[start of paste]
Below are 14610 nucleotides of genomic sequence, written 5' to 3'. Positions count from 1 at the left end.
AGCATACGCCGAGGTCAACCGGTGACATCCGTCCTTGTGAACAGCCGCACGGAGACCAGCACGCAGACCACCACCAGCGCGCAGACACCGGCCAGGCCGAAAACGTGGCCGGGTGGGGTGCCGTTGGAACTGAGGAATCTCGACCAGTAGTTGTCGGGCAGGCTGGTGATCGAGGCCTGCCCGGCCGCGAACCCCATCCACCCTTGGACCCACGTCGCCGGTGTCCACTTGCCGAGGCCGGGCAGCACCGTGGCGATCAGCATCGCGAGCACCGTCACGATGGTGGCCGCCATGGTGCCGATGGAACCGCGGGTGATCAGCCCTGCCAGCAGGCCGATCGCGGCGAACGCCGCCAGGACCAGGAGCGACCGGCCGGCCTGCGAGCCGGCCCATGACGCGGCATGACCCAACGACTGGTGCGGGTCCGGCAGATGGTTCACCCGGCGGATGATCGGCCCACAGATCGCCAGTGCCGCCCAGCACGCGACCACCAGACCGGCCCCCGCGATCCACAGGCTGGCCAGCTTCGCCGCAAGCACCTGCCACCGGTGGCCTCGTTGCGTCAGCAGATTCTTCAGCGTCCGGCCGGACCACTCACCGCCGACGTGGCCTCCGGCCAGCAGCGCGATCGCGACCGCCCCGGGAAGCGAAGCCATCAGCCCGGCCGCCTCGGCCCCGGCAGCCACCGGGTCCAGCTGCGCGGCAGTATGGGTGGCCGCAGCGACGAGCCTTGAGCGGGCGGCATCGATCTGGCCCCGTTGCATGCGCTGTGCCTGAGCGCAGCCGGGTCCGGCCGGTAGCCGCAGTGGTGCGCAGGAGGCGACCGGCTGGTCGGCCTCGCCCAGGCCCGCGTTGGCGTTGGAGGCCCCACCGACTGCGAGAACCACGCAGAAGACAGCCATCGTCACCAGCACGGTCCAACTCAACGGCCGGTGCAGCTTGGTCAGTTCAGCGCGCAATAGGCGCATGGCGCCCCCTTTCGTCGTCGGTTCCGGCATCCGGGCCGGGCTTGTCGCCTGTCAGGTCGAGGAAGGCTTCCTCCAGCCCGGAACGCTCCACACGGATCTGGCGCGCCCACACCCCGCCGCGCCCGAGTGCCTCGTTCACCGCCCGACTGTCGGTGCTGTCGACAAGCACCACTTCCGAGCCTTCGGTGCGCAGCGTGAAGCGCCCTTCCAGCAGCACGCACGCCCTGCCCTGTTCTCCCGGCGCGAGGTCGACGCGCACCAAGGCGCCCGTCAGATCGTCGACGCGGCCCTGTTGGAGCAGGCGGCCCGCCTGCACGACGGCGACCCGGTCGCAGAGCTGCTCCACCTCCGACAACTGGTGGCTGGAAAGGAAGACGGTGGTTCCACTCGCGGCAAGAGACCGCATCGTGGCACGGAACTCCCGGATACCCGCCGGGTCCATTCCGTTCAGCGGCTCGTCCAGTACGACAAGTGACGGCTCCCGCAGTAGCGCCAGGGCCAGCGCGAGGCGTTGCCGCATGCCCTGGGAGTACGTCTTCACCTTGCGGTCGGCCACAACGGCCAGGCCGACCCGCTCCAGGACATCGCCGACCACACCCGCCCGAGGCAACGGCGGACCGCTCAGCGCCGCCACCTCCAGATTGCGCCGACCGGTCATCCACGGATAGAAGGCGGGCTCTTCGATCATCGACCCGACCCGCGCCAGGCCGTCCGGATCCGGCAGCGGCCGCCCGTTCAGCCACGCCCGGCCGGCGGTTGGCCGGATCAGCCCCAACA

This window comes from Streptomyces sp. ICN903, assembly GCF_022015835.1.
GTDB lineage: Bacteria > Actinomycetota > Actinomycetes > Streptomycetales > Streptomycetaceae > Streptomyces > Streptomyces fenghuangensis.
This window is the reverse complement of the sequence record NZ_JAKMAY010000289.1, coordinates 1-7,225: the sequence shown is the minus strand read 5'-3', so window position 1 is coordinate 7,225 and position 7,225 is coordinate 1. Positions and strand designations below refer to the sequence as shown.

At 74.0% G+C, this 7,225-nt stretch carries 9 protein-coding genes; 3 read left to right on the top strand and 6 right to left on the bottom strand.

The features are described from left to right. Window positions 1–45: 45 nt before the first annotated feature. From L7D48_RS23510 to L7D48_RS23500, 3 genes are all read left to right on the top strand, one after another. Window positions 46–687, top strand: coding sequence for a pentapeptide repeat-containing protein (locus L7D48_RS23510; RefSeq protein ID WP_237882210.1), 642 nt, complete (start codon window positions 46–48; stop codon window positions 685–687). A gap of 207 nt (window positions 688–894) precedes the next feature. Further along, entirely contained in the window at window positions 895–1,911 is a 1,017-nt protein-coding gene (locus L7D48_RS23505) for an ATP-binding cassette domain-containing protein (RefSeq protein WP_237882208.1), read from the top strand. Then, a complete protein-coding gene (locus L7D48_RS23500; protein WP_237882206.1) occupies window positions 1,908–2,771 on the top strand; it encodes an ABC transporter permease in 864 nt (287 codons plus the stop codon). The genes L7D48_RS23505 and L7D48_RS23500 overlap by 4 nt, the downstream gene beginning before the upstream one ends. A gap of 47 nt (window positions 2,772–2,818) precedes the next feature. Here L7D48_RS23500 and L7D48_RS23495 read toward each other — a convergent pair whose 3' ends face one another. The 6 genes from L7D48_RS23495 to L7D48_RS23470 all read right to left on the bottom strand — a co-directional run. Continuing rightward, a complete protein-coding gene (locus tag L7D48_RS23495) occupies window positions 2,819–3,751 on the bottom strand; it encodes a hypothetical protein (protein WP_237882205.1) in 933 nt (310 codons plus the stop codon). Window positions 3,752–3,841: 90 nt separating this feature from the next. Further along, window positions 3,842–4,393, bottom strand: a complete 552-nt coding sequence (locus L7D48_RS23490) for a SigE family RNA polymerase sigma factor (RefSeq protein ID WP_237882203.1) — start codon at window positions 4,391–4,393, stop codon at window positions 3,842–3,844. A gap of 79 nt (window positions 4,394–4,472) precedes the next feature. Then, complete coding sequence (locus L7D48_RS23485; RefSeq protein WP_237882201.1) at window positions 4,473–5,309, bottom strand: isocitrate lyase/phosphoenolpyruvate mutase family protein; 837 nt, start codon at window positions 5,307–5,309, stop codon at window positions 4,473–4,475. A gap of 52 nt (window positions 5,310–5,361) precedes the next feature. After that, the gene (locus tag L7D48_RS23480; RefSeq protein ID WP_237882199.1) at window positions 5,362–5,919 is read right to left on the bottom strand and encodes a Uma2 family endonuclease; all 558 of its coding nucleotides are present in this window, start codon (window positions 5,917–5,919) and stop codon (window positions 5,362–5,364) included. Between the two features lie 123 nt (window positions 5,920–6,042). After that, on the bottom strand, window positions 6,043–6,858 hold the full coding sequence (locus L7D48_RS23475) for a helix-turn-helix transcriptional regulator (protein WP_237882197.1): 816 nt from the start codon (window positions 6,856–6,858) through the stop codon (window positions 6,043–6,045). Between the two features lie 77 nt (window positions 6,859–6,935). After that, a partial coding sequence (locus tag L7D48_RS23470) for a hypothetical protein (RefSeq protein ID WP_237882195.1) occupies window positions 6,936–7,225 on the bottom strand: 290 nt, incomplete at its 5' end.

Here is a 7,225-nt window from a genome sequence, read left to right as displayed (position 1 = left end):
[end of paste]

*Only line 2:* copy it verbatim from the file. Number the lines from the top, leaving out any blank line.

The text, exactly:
AGCATACGCCGAGGTCAACCGGTGACATCCGTCCTTGTGAACAGCCGCACGGAGACCAGCACGCAGACCACCACCAGCGCGCAGACACCGGCCAGGCCGAAAACGTGGCCGGGTGGGGTGCCGTTGGAACTGAGGAATCTCGACCAGTAGTTGTCGGGCAGGCTGGTGATCGAGGCCTGCCCGGCCGCGAACCCCATCCACCCTTGGACCCACGTCGCCGGTGTCCACTTGCCGAGGCCGGGCAGCACCGTGGCGATCAGCATCGCGAGCACCGTCACGATGGTGGCCGCCATGGTGCCGATGGAACCGCGGGTGATCAGCCCTGCCAGCAGGCCGATCGCGGCGAACGCCGCCAGGACCAGGAGCGACCGGCCGGCCTGCGAGCCGGCCCATGACGCGGCATGACCCAACGACTGGTGCGGGTCCGGCAGATGGTTCACCCGGCGGATGATCGGCCCACAGATCGCCAGTGCCGCCCAGCACGCGACCACCAGACCGGCCCCCGCGATCCACAGGCTGGCCAGCTTCGCCGCAAGCACCTGCCACCGGTGGCCTCGTTGCGTCAGCAGATTCTTCAGCGTCCGGCCGGACCACTCACCGCCGACGTGGCCTCCGGCCAGCAGCGCGATCGCGACCGCCCCGGGAAGCGAAGCCATCAGCCCGGCCGCCTCGGCCCCGGCAGCCACCGGGTCCAGCTGCGCGGCAGTATGGGTGGCCGCAGCGACGAGCCTTGAGCGGGCGGCATCGATCTGGCCCCGTTGCATGCGCTGTGCCTGAGCGCAGCCGGGTCCGGCCGGTAGCCGCAGTGGTGCGCAGGAGGCGACCGGCTGGTCGGCCTCGCCCAGGCCCGCGTTGGCGTTGGAGGCCCCACCGACTGCGAGAACCACGCAGAAGACAGCCATCGTCACCAGCACGGTCCAACTCAACGGCCGGTGCAGCTTGGTCAGTTCAGCGCGCAATAGGCGCATGGCGCCCCCTTTCGTCGTCGGTTCCGGCATCCGGGCCGGGCTTGTCGCCTGTCAGGTCGAGGAAGGCTTCCTCCAGCCCGGAACGCTCCACACGGATCTGGCGCGCCCACACCCCGCCGCGCCCGAGTGCCTCGTTCACCGCCCGACTGTCGGTGCTGTCGACAAGCACCACTTCCGAGCCTTCGGTGCGCAGCGTGAAGCGCCCTTCCAGCAGCACGCACGCCCTGCCCTGTTCTCCCGGCGCGAGGTCGACGCGCACCAAGGCGCCCGTCAGATCGTCGACGCGGCCCTGTTGGAGCAGGCGGCCCGCCTGCACGACGGCGACCCGGTCGCAGAGCTGCTCCACCTCCGACAACTGGTGGCTGGAAAGGAAGACGGTGGTTCCACTCGCGGCAAGAGACCGCATCGTGGCACGGAACTCCCGGATACCCGCCGGGTCCATTCCGTTCAGCGGCTCGTCCAGTACGACAAGTGACGGCTCCCGCAGTAGCGCCAGGGCCAGCGCGAGGCGTTGCCGCATGCCCTGGGAGTACGTCTTCACCTTGCGGTCGGCCACAACGGCCAGGCCGACCCGCTCCAGGACATCGCCGACCACACCCGCCCGAGGCAACGGCGGACCGCTCAGCGCCGCCACCTCCAGATTGCGCCGACCGGTCATCCACGGATAGAAGGCGGGCTCTTCGATCATCGACCCGACCCGCGCCAGGCCGTCCGGATCCGGCAGCGGCCGCCCGTTCAGCCACGCCCGGCCGGCGGTTGGCCGGATCAGCCCCAACA